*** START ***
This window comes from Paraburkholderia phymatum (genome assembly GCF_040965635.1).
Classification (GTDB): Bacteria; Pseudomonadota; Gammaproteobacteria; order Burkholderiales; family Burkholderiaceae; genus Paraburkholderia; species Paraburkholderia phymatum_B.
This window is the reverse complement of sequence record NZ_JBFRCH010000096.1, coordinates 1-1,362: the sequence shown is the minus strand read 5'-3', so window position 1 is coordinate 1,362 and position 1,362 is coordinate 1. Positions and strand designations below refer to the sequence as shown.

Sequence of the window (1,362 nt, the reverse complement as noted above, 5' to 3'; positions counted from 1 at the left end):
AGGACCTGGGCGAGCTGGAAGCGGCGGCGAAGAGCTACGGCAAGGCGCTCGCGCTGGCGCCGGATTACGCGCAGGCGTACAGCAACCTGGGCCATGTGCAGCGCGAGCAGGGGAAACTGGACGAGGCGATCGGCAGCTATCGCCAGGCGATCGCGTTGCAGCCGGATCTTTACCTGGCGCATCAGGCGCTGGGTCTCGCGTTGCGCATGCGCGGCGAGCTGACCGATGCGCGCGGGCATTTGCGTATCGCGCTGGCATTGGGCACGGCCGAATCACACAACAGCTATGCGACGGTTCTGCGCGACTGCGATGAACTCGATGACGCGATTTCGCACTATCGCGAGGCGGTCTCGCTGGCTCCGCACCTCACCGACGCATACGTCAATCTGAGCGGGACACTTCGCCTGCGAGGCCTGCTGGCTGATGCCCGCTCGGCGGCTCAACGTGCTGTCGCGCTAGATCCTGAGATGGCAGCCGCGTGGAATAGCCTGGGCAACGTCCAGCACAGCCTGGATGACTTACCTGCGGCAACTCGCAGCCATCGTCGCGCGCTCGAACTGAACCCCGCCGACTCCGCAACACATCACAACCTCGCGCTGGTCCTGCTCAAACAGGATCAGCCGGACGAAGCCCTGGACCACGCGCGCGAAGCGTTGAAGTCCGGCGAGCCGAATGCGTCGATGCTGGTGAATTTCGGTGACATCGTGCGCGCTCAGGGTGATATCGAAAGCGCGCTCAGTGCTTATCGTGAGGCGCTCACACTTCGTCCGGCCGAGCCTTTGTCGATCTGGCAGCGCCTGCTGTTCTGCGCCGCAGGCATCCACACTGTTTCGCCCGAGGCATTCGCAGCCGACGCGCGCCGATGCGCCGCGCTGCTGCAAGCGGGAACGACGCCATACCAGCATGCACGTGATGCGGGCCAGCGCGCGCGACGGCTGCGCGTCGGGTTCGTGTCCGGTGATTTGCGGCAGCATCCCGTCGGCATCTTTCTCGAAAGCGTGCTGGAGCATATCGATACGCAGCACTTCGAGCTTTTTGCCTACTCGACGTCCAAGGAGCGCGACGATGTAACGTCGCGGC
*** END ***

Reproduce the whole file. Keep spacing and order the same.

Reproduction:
This window comes from Paraburkholderia phymatum (genome assembly GCF_040965635.1).
Classification (GTDB): Bacteria; Pseudomonadota; Gammaproteobacteria; order Burkholderiales; family Burkholderiaceae; genus Paraburkholderia; species Paraburkholderia phymatum_B.
This window is the reverse complement of sequence record NZ_JBFRCH010000096.1, coordinates 1-1,362: the sequence shown is the minus strand read 5'-3', so window position 1 is coordinate 1,362 and position 1,362 is coordinate 1. Positions and strand designations below refer to the sequence as shown.

Sequence of the window (1,362 nt, the reverse complement as noted above, 5' to 3'; positions counted from 1 at the left end):
AGGACCTGGGCGAGCTGGAAGCGGCGGCGAAGAGCTACGGCAAGGCGCTCGCGCTGGCGCCGGATTACGCGCAGGCGTACAGCAACCTGGGCCATGTGCAGCGCGAGCAGGGGAAACTGGACGAGGCGATCGGCAGCTATCGCCAGGCGATCGCGTTGCAGCCGGATCTTTACCTGGCGCATCAGGCGCTGGGTCTCGCGTTGCGCATGCGCGGCGAGCTGACCGATGCGCGCGGGCATTTGCGTATCGCGCTGGCATTGGGCACGGCCGAATCACACAACAGCTATGCGACGGTTCTGCGCGACTGCGATGAACTCGATGACGCGATTTCGCACTATCGCGAGGCGGTCTCGCTGGCTCCGCACCTCACCGACGCATACGTCAATCTGAGCGGGACACTTCGCCTGCGAGGCCTGCTGGCTGATGCCCGCTCGGCGGCTCAACGTGCTGTCGCGCTAGATCCTGAGATGGCAGCCGCGTGGAATAGCCTGGGCAACGTCCAGCACAGCCTGGATGACTTACCTGCGGCAACTCGCAGCCATCGTCGCGCGCTCGAACTGAACCCCGCCGACTCCGCAACACATCACAACCTCGCGCTGGTCCTGCTCAAACAGGATCAGCCGGACGAAGCCCTGGACCACGCGCGCGAAGCGTTGAAGTCCGGCGAGCCGAATGCGTCGATGCTGGTGAATTTCGGTGACATCGTGCGCGCTCAGGGTGATATCGAAAGCGCGCTCAGTGCTTATCGTGAGGCGCTCACACTTCGTCCGGCCGAGCCTTTGTCGATCTGGCAGCGCCTGCTGTTCTGCGCCGCAGGCATCCACACTGTTTCGCCCGAGGCATTCGCAGCCGACGCGCGCCGATGCGCCGCGCTGCTGCAAGCGGGAACGACGCCATACCAGCATGCACGTGATGCGGGCCAGCGCGCGCGACGGCTGCGCGTCGGGTTCGTGTCCGGTGATTTGCGGCAGCATCCCGTCGGCATCTTTCTCGAAAGCGTGCTGGAGCATATCGATACGCAGCACTTCGAGCTTTTTGCCTACTCGACGTCCAAGGAGCGCGACGATGTAACGTCGCGGC